In PR, I’m a big fan of Neville Hobson (@jangles on Twitter), one of the UK’s leading opinion formers. He co-hosts what I believe is the world’s best media and marketing podcast, despite a clutch of brilliantly informative and entertaining competitors in America. He’s both a fierce critic and a passionate advocate of public relations.
In journalism, it’s probably Jason Burke (@burke_jason on Twitter) of the Observer, who has written three magnificent books about the rise of Islamic militancy and who was responsible for this wonderful passage in On The Road To Kandahar when he tells us he “ate noodles with Thai Muslims and couscous with Algerian mujahedeen, drunk tea with Berbers, coffee with the Acehnese, argued with hardline Taliban mullahs, mystic Sufi teachers and corrupt Palestinian politicians… drunk beer with Iraqi poets, whisky with Indian bankers and tea with suicide bombers of various nationalities.” Although I did always wonder whether it were physically possible to “drink tea with suicide bombers”.
The website you most check is?
Probably Facebook or Wikipedia.
The most interesting fact about yourself is?
At the age of eight, I starred with Nigel Havers in a 1940s mini-series called ‘After The War’. ‘Starred’ is probably stretching it. I was ‘boy with gasmask #2’ and had about 10 seconds on screen in total. I’m still waiting for a second TV role.
Your daily newspaper of choice is?
I flick through them all at various points in the day. Telegraph for news, Guardian for media news, Evening Standard for the train journey. The Sun comes in handy if I spill something.
The finest moment of your career to date – in journalism, and in PR is?
I did a couple of undercover investigations I was quite proud of as a national newspaper journalist – one involved me posing as an illegal Albanian worker for two weeks and lugging bricks around in various suburban housing estates. I also exposed the close romantic tie between a recent Prime Minister’s son and the daughter of a rival from the other side of the political spectrum. Unfortunately, the newspaper’s lawyers bottled it and decided we would likely be sued for breach of privacy so it never saw the light of day.
In PR, winning awards is always nice but I was most proud of a campaign at Westminster council, which sought (successfully) to persuade people in London to give their loose change to homelessness charities, rather than hand it to street sleepers, who would often spend the money on harmful drugs.
The next big thing in social media will be?
Customer feedback. Starbucks is probably the most famous example of how a brand can use social media to leverage the insight of customers so they can improve their business – see mystarbucksidea.com. We’re starting to catch on to the opportunities here in the UK and I note that a train operator – First Capital Connect – has just done something similar, although they’re getting a bit of a pasting for poor service. It will be interesting to see what benefits they derive from it. As a disgruntled customer, I applaud their willingness to hear my voice and to try and do better.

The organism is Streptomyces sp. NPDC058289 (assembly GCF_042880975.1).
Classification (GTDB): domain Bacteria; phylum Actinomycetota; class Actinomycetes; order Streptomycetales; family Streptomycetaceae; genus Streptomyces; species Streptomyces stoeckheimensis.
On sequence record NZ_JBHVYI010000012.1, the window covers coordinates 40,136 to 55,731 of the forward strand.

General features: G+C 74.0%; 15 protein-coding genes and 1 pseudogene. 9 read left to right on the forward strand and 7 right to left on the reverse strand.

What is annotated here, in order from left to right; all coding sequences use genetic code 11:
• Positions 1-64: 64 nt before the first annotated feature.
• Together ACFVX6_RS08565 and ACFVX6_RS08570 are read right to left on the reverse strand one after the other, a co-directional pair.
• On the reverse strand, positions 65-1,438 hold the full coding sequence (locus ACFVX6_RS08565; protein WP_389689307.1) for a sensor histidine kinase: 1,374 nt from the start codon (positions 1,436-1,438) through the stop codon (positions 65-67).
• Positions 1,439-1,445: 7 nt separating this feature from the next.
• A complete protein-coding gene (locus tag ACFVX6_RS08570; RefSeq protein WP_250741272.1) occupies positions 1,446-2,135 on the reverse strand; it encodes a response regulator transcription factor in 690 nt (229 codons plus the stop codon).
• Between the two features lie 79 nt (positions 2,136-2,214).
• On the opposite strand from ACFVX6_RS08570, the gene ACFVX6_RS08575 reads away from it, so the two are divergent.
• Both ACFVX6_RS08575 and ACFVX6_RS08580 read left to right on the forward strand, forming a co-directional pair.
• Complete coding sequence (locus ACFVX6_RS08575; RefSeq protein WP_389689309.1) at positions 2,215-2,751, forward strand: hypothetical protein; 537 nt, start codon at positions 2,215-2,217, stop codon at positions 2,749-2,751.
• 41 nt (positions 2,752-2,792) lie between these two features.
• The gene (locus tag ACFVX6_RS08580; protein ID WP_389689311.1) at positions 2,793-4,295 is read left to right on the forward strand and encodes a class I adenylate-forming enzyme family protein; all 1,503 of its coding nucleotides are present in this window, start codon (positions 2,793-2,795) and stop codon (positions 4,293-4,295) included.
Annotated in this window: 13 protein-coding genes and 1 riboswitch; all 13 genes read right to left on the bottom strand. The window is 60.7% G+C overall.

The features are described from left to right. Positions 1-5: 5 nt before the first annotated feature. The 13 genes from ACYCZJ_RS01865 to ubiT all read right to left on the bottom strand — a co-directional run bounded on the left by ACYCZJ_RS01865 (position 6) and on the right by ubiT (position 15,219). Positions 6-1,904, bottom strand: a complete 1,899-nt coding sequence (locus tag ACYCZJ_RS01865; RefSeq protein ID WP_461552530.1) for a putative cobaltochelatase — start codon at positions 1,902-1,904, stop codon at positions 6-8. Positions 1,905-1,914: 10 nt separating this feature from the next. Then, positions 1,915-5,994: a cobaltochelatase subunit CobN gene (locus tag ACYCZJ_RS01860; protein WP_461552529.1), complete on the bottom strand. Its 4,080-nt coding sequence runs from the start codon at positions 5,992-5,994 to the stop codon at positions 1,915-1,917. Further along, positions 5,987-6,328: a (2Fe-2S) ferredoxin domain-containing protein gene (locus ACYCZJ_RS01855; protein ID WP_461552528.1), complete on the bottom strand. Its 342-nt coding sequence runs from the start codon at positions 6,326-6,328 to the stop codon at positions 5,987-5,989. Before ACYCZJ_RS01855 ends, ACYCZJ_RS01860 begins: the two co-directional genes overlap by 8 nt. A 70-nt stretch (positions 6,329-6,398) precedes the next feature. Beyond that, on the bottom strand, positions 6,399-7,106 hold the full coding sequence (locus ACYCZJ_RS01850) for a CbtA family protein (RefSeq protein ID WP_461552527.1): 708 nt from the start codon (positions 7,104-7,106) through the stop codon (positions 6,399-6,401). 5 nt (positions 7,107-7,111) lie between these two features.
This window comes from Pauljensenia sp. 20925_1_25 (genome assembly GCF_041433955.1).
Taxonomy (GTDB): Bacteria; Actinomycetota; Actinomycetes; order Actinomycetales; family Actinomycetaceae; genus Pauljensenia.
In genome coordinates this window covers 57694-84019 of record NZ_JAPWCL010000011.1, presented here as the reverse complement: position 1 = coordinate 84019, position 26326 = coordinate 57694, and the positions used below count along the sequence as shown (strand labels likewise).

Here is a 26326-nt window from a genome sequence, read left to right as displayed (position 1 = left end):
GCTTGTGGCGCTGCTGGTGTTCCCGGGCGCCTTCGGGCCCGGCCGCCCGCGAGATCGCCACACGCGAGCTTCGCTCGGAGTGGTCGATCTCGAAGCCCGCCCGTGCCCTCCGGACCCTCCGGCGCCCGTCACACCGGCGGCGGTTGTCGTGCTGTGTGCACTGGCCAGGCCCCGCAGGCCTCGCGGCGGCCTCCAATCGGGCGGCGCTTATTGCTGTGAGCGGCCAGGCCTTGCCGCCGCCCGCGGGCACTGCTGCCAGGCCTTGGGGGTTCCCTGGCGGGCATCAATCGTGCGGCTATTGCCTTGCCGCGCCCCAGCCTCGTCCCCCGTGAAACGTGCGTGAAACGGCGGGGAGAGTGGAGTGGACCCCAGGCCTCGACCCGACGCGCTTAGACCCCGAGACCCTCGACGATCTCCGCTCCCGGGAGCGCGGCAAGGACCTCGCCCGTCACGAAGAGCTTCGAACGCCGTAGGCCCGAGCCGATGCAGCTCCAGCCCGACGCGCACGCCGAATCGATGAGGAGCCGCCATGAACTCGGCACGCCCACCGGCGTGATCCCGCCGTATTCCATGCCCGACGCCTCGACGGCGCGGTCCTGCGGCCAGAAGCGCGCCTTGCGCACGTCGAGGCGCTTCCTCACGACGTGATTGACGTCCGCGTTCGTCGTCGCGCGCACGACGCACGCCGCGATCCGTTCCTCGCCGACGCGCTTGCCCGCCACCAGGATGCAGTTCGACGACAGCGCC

How do you expect social media will grow and be utilised as a medium by businesses?
We are social creatures, who crave company and the attention of our social groups. We want to listen to stories and tell people about our own experiences. Fifty thousand years ago, we did this around campfires. But now, because of our complex schedules and busy lives, social networks have become our campfires. The world has changed but human nature hasn’t and social media is just the latest means with which we fulfill our primordial needs. Businesses need to understand that this is what motivates consumers on the social web. This doesn’t mean spitting sales and marketing messages at people as though it were the Yellow Pages.
It means building and joining relevant communities and making the lives of the people there easier, entertaining and educating them, introducing them to useful people, making them feel special and giving them something to talk about. When businesses do this, a whole world of possibilities will open up in terms of using their communities to support their customer services, marketing, sales, brand management, research, online crisis management and many other business functions. Simples.
What recent financial campaigns using social media have impressed you?
I have increasingly admired the way UK insurers have used Facebook to bring to life the characters central to their marketing, such as Churchill the dog and MoreThan Freeman. I haven’t seen any figures relating to sales but these campaigns have certainly helped those companies build brands that exude accessibility and approachability.
Finally, do you have any good battle stories from when you worked as a hack at the Daily Mail?
I think I’ll have to “take the fifth” on this one – just in case Lord Leveson decides he wants to be the first to hear about my muck-raking.
Michael blogs at https://www.mrm-london.com/author/michael-taggart/
Questions and write up from Gorkana’s news manager, Doug Keighley.